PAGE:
Nutritional Rehabilitation in Stable COPD

Yorkshire & HumberRespiratory
Start Date: 1 Mar 2010 End Date: 31 Mar 2014

Background

It is known that undernourished COPD patients carry a poor prognosis. We have followed the Medical Research Council's Framework for Complex Interventions and staged our approach across three processes within two years: a systematic literature review, a feasibility study to test the nutritional component, and a pilot randomised controlled trial (RCT) to test the acceptability and feasibility of the whole intervention with a view to plan a future full-scale RCT.

Project overview

The study on 'Nutritional Rehabilitation in stable COPD' is an ongoing collaborative work of Doncaster and Bassetlaw NHS Foundation Trust and CLAHRC SY. The overarching aim of the study is to find out whether nutritional support and pulmonary rehabilitation exercise programme (PR) will improve nutritional status and health outcomes in COPD.

The feasibility study aimed at designing and evaluating the nutritional component of the intervention. A mixed quantitative and qualitative methodology was used. The research team sought input from eight focus groups formed by 15 underweight COPD patients, ten carers and 16 healthcare professionals. The team concluded that the nutritional intervention should be an individualised dietetic consultation with 'food first' approach, incorporating food fortification, snacks and/or sip-feeds. The intervention was then tested for three weeks and the acceptability and adherence were assessed.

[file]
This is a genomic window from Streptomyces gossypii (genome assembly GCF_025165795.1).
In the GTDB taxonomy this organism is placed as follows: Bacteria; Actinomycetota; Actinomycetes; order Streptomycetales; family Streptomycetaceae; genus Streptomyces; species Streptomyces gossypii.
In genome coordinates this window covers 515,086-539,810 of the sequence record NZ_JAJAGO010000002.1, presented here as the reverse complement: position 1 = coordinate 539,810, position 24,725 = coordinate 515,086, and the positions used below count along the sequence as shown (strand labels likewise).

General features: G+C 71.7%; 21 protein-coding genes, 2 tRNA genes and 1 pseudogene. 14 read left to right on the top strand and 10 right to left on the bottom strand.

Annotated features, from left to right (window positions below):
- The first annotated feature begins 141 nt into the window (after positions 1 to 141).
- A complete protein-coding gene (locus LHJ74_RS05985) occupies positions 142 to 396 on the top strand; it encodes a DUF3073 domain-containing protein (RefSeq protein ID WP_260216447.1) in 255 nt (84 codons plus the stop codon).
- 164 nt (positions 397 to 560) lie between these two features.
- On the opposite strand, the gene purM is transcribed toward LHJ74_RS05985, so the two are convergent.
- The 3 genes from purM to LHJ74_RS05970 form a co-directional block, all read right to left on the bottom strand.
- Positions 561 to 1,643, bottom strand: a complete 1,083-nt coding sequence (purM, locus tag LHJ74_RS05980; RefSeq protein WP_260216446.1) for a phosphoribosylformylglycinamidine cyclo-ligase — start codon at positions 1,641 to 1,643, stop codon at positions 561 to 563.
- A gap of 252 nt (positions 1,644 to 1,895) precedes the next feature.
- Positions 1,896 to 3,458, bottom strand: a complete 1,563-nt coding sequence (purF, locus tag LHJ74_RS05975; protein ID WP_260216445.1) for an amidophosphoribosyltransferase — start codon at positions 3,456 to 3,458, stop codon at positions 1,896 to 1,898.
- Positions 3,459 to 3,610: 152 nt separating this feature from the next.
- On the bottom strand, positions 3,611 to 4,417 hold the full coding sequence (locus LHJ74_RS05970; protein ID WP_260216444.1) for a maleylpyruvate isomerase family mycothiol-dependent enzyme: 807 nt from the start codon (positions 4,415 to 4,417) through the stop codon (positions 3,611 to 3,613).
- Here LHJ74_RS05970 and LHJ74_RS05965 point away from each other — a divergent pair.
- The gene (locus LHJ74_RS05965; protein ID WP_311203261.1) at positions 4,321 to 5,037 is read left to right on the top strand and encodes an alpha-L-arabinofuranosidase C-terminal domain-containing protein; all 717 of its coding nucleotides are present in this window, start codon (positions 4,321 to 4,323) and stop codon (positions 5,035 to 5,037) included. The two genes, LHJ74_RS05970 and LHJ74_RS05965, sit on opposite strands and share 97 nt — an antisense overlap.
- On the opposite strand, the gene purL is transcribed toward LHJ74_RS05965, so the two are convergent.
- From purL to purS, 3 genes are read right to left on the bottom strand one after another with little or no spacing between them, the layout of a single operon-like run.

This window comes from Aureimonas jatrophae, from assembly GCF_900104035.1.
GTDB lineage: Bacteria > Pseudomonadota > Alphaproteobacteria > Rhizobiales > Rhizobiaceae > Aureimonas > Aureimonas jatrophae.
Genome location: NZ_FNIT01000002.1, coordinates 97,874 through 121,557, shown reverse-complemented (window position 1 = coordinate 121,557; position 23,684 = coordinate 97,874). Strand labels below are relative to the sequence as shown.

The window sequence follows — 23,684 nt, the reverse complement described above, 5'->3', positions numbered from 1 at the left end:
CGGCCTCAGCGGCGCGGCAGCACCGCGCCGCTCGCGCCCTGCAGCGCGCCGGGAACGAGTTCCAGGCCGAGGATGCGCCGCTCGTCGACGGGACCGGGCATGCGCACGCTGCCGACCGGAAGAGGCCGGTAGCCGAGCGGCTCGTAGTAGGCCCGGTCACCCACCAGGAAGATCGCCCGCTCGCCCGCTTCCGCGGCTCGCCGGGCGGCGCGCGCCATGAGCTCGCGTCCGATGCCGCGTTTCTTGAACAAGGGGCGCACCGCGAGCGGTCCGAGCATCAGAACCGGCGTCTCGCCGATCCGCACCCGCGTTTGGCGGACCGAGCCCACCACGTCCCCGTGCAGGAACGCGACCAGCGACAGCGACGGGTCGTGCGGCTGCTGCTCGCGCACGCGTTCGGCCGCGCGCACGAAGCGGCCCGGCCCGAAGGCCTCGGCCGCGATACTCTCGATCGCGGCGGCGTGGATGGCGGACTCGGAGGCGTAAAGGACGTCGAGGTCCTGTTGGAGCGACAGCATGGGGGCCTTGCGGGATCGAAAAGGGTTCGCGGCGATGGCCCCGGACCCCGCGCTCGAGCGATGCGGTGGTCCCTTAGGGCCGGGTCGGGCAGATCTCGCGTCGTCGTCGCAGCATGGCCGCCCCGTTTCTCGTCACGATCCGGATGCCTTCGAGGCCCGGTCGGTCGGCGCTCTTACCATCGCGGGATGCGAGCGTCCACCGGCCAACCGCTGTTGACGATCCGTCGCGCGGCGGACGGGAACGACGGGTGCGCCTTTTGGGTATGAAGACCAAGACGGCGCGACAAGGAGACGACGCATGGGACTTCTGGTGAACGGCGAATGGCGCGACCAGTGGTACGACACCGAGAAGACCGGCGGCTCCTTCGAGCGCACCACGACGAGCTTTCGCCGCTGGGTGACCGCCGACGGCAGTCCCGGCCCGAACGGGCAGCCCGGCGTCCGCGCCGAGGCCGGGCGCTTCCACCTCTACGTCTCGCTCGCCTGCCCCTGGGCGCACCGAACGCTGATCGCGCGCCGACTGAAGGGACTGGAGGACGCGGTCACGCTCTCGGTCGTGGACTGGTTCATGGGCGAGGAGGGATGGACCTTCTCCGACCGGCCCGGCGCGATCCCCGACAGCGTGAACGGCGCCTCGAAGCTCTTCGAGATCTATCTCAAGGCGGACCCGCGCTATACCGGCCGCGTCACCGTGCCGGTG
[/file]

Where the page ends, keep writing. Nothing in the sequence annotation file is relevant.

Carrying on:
With the three week intervention, a trend towards an increase in daily calorie intake with a mean difference of 773 calories per day was observed. Focus group feedback confirmed that the programme was acceptable.

The pilot RCT is ongoing. The trial intends to test the important components of the definitive trial such as retention rate and acceptability. A number of 40 participants were recruited, with the intervention group receiving the evaluated nutritional intervention and pulmonary rehabilitation exercise programme, and the control group receiving the exercise programme only. The design of the pilot study has also been informed by the literature review. As previous studies on nutritional supplementation in COPD have included a wider range of participants over a shorter period, in this pilot study the researchers have recruited only underweight participants aiming for a substantial additional calorie increase (600 calories) and the interventional duration is set at three months with three months of follow up.

Contact 
Dr Moe Kyi
moe.kyi@dbh.nhs.uk